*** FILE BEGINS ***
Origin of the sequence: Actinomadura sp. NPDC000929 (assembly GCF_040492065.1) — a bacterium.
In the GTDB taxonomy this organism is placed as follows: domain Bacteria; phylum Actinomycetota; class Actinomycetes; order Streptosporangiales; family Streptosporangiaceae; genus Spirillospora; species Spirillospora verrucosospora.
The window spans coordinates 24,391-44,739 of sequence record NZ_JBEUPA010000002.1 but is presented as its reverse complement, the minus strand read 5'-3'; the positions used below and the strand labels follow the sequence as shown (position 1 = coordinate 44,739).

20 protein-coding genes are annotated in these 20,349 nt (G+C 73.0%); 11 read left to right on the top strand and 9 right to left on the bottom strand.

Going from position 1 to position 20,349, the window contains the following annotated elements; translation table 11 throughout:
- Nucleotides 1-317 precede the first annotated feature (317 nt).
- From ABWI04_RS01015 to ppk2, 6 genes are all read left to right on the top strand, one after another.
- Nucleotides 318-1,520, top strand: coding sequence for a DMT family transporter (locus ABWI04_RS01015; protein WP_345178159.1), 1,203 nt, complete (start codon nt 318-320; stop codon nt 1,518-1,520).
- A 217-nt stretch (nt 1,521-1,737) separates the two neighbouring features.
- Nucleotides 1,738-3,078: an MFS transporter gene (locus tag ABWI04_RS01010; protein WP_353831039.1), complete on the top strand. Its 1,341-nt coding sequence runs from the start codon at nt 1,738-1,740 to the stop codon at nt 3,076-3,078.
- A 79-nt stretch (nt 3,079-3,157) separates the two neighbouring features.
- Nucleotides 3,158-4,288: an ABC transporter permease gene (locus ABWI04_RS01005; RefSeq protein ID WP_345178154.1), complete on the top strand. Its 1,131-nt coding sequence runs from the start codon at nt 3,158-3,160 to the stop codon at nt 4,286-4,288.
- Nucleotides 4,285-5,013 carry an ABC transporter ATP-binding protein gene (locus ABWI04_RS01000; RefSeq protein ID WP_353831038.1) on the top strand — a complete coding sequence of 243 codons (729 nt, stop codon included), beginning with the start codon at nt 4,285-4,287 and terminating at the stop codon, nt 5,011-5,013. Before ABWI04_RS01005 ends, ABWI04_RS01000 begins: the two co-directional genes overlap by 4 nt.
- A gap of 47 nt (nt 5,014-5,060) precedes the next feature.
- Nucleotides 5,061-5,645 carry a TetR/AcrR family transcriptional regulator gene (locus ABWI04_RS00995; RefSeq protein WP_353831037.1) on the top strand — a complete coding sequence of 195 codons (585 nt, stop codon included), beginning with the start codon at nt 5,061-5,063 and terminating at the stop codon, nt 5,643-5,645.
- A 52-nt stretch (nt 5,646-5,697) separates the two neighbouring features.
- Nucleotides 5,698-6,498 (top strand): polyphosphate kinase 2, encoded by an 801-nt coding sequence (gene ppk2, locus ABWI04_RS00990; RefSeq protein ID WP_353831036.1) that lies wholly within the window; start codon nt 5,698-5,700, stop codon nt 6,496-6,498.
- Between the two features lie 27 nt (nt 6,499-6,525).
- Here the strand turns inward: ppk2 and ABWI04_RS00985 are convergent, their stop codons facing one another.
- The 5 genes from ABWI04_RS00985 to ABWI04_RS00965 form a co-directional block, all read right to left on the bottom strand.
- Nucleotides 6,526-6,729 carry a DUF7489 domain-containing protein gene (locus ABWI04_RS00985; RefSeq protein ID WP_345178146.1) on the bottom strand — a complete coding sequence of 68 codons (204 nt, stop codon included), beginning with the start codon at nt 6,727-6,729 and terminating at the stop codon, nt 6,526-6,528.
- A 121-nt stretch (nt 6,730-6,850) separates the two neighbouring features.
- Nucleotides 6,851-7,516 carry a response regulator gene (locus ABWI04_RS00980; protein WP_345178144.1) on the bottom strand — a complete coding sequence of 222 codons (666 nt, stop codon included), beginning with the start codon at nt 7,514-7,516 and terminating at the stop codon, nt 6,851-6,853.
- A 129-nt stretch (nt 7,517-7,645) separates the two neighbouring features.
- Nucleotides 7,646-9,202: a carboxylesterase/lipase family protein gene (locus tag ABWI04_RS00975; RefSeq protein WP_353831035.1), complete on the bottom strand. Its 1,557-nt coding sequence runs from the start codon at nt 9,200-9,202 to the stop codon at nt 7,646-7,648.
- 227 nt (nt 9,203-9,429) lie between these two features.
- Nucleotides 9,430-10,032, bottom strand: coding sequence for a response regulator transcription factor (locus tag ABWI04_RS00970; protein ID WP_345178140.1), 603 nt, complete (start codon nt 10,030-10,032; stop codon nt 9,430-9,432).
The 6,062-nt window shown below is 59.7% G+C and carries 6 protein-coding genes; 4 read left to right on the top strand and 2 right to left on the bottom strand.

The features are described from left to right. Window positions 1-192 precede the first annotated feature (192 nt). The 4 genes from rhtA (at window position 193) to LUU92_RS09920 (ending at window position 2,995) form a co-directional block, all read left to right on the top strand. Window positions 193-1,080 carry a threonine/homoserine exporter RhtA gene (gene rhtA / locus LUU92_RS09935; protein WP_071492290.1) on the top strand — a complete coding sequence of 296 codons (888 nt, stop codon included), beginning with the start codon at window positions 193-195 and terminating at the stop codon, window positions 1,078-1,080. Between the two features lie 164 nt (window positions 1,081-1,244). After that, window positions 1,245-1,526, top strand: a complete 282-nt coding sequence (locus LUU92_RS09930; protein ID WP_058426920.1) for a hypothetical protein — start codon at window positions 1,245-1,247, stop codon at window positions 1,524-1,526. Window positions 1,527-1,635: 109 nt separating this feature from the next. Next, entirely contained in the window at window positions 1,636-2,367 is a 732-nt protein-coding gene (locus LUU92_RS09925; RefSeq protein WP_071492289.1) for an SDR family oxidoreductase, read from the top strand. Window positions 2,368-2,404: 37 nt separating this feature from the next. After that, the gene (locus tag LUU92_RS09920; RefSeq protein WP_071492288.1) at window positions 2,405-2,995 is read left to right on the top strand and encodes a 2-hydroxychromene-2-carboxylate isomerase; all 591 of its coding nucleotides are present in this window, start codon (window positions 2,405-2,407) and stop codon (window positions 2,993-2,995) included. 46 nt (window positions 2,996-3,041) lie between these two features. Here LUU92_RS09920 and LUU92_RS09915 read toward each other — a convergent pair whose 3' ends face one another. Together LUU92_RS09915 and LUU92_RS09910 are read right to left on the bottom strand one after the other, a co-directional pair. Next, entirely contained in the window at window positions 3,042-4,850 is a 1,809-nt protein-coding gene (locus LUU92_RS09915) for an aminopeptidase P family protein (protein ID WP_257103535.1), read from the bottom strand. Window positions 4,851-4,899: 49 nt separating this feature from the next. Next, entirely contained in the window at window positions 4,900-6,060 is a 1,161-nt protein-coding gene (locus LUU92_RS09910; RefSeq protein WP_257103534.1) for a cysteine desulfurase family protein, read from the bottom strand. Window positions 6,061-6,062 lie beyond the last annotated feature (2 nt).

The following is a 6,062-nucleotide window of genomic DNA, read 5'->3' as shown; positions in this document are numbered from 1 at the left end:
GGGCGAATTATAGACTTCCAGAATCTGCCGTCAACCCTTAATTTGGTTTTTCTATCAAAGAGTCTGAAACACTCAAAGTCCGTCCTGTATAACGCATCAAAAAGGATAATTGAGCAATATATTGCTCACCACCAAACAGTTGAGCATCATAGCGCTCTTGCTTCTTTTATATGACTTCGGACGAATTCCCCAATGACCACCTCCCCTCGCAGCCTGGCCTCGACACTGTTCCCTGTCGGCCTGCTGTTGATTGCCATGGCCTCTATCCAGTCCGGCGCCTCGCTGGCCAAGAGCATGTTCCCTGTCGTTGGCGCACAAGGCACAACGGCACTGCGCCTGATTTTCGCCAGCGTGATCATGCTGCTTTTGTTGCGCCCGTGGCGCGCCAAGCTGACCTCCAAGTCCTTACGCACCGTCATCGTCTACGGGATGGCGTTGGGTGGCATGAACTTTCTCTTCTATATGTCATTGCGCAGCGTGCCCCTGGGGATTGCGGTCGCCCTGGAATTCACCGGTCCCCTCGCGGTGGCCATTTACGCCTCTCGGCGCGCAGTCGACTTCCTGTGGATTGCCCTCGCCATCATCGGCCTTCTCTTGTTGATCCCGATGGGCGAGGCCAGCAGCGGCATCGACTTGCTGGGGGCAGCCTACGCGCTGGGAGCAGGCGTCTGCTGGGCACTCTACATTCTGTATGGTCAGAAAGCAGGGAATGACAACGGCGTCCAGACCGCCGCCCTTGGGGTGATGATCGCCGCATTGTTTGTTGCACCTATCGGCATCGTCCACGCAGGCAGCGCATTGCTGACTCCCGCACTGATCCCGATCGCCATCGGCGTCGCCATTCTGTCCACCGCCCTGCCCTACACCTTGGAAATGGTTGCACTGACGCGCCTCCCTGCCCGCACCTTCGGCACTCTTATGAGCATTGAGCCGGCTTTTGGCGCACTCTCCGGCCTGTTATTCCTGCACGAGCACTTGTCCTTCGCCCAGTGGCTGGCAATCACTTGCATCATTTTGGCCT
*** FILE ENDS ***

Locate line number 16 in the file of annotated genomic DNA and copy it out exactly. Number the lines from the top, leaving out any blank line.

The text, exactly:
- A 52-nt stretch (nt 5,646-5,697) separates the two neighbouring features.